Nasa's Kepler Finds 11 Planetary Systems Hosting 26 Planets
Eleven new planetary systems containing 26 confirmed new planets are all in a day's work for Nasa's Kepler mission.
The gob-smacking discoveries just about double the number of planets that we know of, and triple the number of stars that are known to have more than one planet.
The newly spotted planets vary hugely in size from 1.5 times the radius of Earth to larger than Jupiter.
Fifteen are between Earth and Neptune in size. Some are rocky like Earth, but have thick gaseous atmospheres like Neptune.
Nasa reports that the planets orbit their star once every six to 143 Earth days and are all closer to their host star than Venus
is to the sun.
"Prior to the Kepler mission, we knew of perhaps 500 exoplanets across the whole sky," said Doug Hudgins, Kepler program scientist at NASA Headquarters in Washington. "Now, in just two years staring at a patch of sky not much bigger than your fist, Kepler has discovered more than 60 planets and more than 2,300 planet candidates. This tells us that our galaxy is positively loaded with planets of all sizes and orbits."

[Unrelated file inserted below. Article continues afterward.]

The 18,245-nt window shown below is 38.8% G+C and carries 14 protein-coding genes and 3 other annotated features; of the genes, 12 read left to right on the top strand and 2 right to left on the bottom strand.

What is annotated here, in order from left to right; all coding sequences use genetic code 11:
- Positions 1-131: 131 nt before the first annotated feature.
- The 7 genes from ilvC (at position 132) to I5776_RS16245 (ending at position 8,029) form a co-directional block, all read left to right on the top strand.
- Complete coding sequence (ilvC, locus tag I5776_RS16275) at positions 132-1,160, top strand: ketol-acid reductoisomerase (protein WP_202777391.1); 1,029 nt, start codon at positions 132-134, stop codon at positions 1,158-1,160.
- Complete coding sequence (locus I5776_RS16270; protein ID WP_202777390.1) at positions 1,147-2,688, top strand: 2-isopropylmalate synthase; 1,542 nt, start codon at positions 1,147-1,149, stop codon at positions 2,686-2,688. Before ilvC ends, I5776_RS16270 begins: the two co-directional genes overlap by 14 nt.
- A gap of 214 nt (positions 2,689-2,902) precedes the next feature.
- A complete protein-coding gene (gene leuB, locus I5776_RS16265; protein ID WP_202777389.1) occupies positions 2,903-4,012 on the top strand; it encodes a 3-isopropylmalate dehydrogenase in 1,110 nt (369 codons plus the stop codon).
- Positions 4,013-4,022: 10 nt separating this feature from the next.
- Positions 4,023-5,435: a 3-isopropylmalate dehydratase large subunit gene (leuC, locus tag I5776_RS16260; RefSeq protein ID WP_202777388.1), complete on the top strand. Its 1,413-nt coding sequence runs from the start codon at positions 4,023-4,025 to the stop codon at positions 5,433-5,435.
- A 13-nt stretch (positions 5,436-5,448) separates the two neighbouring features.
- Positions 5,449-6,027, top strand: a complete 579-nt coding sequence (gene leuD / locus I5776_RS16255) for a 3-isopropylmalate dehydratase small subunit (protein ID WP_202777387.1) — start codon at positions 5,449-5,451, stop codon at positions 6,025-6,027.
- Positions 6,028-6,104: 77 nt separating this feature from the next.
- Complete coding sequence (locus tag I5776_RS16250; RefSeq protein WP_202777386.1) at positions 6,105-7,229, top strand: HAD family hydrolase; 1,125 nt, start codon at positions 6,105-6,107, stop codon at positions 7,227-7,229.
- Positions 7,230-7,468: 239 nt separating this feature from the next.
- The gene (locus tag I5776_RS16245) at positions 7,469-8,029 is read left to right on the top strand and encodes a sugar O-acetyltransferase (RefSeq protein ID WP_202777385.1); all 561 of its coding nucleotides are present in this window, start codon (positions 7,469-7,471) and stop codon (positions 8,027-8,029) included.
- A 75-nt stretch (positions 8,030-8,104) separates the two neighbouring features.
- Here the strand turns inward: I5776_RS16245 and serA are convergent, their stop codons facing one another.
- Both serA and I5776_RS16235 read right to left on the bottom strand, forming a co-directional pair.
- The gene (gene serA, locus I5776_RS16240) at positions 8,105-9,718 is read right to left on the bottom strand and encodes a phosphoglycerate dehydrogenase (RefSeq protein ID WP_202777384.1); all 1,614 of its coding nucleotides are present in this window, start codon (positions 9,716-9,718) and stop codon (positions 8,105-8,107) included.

The Kepler mission just keeps on wowing the world with its discoveries. Three small exoplanets, a 'Tattooine' planet (Kepler 16b) with two suns, Kepler 22b, the earth-like planet and teh Kepler 20 system are just a few of the discoveries made.
Kepler has been in space searching for habitable planets for over 1000 days, and was launched in March 2009.